Henry John Mapleson – early Traralgon pioneer in 1873

Henry John Mapleson

Buried in the Old Bluff Cemetery- Pioneers of Traralgon

Henry and brother Joe travelled to Traralgon in 1873 to look for land to farm.

Henry is buried with his wife and family, notably Patience (Liddiard) and with a memorial to Frederick Ralph Mapleson a Lieutenant with the 13th Light Horse Regiment (in WB-A007)

Joe Mapleson (Henry’s brother) was on the original Trust of the Traralgon Cemetery. He died aged 27 in 1879 and as yet there is no record found confirming where he is buried.

In 1875, three years after the death of John Salmon of Traralgon, the drowning of the little son of another neighbour in the old township, Henry Smith, occurred. The boy went down to the creek accompanied by a younger brother, to get some water at the bend behind Mrs. Newman’s home (near where the Prices Hwy Bridge stands today). He ventured in for a bath, the time being a hot December day, and most children bathed in the same area. Henry got into a deep hole, and was soon struggling for his life. His little brother gave the alarm and the distracted mother was first on the spot, Mr. Henry Mapleson soon arrived and was the one who helped to get the body of the unfortunate child to land, but every effort for resuscitation failed. Mr. Mapleson attended the funeral of Henry Smith in the Bluff cemetery where several burials had already occurred before this. Mr. Mapleson helped to clear the track to the cemetery from Mr. Marsh’s slaughter yards for the next funeral at the Bluff.

From Trove 1927 Traralgon Record 5th July 1927: “Old Pioneer Passes. DEATH OF MR H. J. MAPLESON. We much regret to chronicle the death of one of the pioneers of Traralgon and a personal friend (of the new paper writer) in Mr H.J. Mapleson who passed away at his residence, ‘May Banks’ on Saturday night last. Deceased was born at Braybrook, his father being Francis J. Mapleson, so that he had spent his whole life in Victoria. The late Mr Mapleson was 71 years of age and was well known and highly respected throughout the length and breadth of the Province of Gippsland.”

The following facts regarding the late Mr Mapleson are interesting:

In December 1873 when the deceased and his brother (Mr J Mapleson) were boot-making at Braybook (which is now named Sunshine) a lot of people were talking of Gippsland and taking up land, the railway line was being surveyed at this time. The brothers became interested in the talk of this wonderful place of fertile soil and thought they would like to see it. They had two horses but only one saddle. The late Mr Mapleson procured two old saddles that had been sent to the rubbish tip and made one for himself. The brothers then made a start for Gippsland, passing through Footscray into Melbourne, they crossed Princes Bridge to St Kilda, where they took the Gippsland Road and arrived at Dandenong on the evening of Dec 23 1873. They started again the next morning and arrived at Cannibal Creek at the back of Bunyip township and camped for the night. On Dec 25th 1873, after passing through a lot of poor land thick with tea tree scrub and bogs, they came across a mob of prime fat cattle being driven to the Melbourne market and concluded there must be good land ahead. Proceeding on the journey they came to Brandy Creek country, then called Glue Pots, where a new track had been cut through the 10-50 foot high dense scrub. After a tedious ride they arrived at Shady Creek and next morning made another start, arriving at Moe Swamp on Dec 26th. They then went onto Morwell and Traralgon. The township of Traralgon, then consisted of nine places in all, a Hotel, Police Station, a few houses and a school made of slabs and bark. In the township of Traralgon (which occupied a square mile). The whole male population was 16 men. Rosedale was the place all had to go for stores and supplies. Leaving Traralgon the brothers came to Sheepwash Creek about four miles from town and camped there. They then went onto Rosedale, Sale, Maffra and Heyfield and were surprised at the extent of the open country. Returning to Traralgon, they made a call on Mr James Flinn (who kept the hotel) and inquired what he thought of the place. Mr Flinn considered it would be a good place when the railway line was made and offered to rent them a bark hut near the creek. The brothers then resolved to start boot-making in Traralgon and look for land to select. They returned home to Braybrook and, in March 1874 with two horses and a dray, returned to Traralgon, commencing business in April of the same year. A few months later Mr Mapleson’s brother (Mr Joe Mapleson) who came with him to Gippsland passed away. The late Mr Henry Mapleson was very successful in his selection of land and for many years on grazing pursuits. At Henry’s passing Mrs Mapleson (nee Liddiard) who survived him, his son Mr F. Mapleson and two daughters mourned his loss. The remains of the deceased were interred in the Traralgon Cemetery. The Gippsland Journal reported “The funeral cortege left at 2.30pm, many old friends being present to pay their last tribute of respect to his memory. The burial service was conducted by the Rev H.C. Kent and the mortuary arrangements were carried out by Mr Armstrong amongst the floral tributes was a handsome wreath from the Methodist Trust.”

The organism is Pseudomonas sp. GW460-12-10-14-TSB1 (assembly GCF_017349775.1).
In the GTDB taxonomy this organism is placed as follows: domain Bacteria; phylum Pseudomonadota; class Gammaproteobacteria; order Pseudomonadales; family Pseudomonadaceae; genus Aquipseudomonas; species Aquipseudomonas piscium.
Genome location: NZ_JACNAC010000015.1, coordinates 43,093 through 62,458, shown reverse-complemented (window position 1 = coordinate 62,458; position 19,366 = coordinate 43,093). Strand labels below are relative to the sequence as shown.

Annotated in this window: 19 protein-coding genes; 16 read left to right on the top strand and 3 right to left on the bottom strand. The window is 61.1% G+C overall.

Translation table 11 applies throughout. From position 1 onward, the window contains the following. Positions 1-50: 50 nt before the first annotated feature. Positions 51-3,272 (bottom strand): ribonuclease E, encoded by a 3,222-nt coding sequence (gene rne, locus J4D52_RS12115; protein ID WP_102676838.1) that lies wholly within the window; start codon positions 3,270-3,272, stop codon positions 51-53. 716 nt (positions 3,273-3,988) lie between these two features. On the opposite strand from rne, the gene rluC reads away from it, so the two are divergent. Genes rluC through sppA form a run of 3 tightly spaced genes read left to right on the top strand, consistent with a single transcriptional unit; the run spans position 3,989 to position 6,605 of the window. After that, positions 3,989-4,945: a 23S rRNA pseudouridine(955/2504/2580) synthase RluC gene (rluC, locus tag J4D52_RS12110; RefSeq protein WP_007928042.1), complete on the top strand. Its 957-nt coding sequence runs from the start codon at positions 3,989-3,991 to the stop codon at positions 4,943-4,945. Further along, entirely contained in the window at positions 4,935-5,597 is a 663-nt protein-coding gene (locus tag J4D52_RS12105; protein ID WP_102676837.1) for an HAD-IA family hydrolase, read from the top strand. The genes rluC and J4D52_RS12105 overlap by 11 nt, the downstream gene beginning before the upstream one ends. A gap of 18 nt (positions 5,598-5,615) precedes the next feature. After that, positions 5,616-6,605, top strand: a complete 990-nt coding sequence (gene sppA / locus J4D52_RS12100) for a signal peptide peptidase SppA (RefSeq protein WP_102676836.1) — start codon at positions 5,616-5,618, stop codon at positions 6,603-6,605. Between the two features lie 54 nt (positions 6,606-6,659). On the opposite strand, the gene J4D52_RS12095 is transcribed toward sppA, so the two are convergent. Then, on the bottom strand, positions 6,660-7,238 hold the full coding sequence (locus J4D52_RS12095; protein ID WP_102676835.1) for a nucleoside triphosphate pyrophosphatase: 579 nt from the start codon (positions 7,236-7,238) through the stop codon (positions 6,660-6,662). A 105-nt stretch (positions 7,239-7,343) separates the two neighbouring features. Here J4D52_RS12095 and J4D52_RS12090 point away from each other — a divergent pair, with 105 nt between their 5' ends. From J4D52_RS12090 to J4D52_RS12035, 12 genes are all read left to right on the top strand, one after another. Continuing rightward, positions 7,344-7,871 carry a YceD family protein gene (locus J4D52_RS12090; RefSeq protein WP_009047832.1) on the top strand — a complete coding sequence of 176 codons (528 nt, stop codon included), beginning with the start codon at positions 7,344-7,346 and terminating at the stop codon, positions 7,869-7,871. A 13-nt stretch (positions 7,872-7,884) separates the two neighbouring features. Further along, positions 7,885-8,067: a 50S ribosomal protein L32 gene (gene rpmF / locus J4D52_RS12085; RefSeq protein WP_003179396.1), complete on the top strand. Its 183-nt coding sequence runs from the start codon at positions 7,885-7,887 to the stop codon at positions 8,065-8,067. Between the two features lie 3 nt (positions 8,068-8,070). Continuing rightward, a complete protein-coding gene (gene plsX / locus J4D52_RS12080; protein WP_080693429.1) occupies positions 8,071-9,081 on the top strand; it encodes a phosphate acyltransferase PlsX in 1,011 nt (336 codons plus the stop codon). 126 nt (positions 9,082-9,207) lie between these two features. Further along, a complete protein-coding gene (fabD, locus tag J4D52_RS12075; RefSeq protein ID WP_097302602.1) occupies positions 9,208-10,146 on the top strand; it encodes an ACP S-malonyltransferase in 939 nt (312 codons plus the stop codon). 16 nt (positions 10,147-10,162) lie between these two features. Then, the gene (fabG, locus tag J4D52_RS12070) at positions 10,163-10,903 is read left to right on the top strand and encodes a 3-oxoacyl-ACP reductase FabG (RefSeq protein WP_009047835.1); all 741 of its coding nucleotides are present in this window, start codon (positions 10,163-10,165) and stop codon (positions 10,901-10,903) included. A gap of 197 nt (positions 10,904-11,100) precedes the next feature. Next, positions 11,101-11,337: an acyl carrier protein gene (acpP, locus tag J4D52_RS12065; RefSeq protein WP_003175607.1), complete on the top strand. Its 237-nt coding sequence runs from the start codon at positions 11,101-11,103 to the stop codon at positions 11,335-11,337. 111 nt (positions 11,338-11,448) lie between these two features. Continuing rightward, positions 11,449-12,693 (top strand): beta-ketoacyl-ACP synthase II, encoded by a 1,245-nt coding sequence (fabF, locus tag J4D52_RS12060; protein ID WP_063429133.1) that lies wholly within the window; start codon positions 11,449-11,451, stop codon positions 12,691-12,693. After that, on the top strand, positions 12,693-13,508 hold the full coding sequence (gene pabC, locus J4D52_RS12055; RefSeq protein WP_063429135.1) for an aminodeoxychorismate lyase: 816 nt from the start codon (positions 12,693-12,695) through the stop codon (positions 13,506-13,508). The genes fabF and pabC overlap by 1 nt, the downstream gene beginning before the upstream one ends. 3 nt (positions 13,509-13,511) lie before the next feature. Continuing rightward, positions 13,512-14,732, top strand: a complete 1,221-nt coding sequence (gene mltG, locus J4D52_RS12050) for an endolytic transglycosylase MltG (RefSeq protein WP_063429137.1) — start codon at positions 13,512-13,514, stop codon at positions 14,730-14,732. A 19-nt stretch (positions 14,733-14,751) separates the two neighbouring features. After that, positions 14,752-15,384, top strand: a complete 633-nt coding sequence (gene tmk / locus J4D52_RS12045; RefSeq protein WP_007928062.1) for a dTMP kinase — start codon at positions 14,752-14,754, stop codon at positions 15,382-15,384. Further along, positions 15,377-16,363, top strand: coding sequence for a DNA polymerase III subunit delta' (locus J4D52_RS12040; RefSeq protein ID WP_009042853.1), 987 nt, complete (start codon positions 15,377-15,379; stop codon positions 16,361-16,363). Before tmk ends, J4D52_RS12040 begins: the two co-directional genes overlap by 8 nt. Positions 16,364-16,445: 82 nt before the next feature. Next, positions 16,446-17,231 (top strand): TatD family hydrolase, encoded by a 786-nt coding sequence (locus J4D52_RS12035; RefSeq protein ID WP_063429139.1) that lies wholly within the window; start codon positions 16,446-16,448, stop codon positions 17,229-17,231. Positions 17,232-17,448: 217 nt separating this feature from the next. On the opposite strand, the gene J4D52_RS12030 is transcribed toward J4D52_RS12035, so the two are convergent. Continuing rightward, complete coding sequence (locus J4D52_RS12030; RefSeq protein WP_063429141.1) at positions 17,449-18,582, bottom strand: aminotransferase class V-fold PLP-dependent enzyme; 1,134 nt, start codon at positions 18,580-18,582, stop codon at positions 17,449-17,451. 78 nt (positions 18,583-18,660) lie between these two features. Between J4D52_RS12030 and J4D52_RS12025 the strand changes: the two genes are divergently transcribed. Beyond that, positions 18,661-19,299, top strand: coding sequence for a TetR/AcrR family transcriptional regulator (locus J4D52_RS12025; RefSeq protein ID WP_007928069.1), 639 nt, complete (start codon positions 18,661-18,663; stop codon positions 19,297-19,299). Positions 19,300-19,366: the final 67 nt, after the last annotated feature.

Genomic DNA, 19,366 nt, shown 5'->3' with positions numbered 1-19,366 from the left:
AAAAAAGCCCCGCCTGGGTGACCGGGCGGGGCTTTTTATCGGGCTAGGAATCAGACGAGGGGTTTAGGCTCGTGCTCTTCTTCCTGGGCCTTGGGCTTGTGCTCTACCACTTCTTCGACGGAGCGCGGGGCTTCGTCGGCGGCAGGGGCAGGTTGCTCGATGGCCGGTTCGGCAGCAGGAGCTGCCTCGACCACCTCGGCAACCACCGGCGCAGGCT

Note: Patience Mapleson (nee Liddiard) kept a diary that was later used as a basis for a local history book she wrote “A coach Trip to Gippsland in 1869” being her recollection of an overnight Cobb and Co. coach trip from Melbourne at that time.